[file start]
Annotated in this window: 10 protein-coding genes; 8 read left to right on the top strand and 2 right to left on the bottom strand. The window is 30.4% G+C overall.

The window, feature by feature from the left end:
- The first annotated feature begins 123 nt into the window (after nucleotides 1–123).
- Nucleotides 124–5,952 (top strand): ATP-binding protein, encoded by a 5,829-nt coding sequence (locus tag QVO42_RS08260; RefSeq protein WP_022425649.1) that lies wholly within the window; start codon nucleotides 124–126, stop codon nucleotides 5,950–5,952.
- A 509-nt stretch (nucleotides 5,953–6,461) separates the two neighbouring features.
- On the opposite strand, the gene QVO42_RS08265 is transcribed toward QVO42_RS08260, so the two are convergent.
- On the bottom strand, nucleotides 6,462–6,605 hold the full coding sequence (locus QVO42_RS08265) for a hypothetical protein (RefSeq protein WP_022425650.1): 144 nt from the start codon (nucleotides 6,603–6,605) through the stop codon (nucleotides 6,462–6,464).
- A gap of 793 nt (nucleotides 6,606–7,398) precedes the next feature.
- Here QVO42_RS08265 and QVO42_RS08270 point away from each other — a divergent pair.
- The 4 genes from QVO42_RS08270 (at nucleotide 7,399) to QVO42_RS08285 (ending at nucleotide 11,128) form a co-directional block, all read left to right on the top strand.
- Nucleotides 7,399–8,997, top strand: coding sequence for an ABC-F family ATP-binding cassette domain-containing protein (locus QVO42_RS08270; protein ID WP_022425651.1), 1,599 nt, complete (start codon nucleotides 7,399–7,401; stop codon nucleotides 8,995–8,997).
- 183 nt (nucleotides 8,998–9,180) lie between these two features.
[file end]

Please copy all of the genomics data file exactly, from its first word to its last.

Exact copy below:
Annotated in this window: 10 protein-coding genes; 8 read left to right on the top strand and 2 right to left on the bottom strand. The window is 30.4% G+C overall.

The window, feature by feature from the left end:
- The first annotated feature begins 123 nt into the window (after nucleotides 1–123).
- Nucleotides 124–5,952 (top strand): ATP-binding protein, encoded by a 5,829-nt coding sequence (locus tag QVO42_RS08260; RefSeq protein WP_022425649.1) that lies wholly within the window; start codon nucleotides 124–126, stop codon nucleotides 5,950–5,952.
- A 509-nt stretch (nucleotides 5,953–6,461) separates the two neighbouring features.
- On the opposite strand, the gene QVO42_RS08265 is transcribed toward QVO42_RS08260, so the two are convergent.
- On the bottom strand, nucleotides 6,462–6,605 hold the full coding sequence (locus QVO42_RS08265) for a hypothetical protein (RefSeq protein WP_022425650.1): 144 nt from the start codon (nucleotides 6,603–6,605) through the stop codon (nucleotides 6,462–6,464).
- A gap of 793 nt (nucleotides 6,606–7,398) precedes the next feature.
- Here QVO42_RS08265 and QVO42_RS08270 point away from each other — a divergent pair.
- The 4 genes from QVO42_RS08270 (at nucleotide 7,399) to QVO42_RS08285 (ending at nucleotide 11,128) form a co-directional block, all read left to right on the top strand.
- Nucleotides 7,399–8,997, top strand: coding sequence for an ABC-F family ATP-binding cassette domain-containing protein (locus QVO42_RS08270; protein ID WP_022425651.1), 1,599 nt, complete (start codon nucleotides 7,399–7,401; stop codon nucleotides 8,995–8,997).
- 183 nt (nucleotides 8,998–9,180) lie between these two features.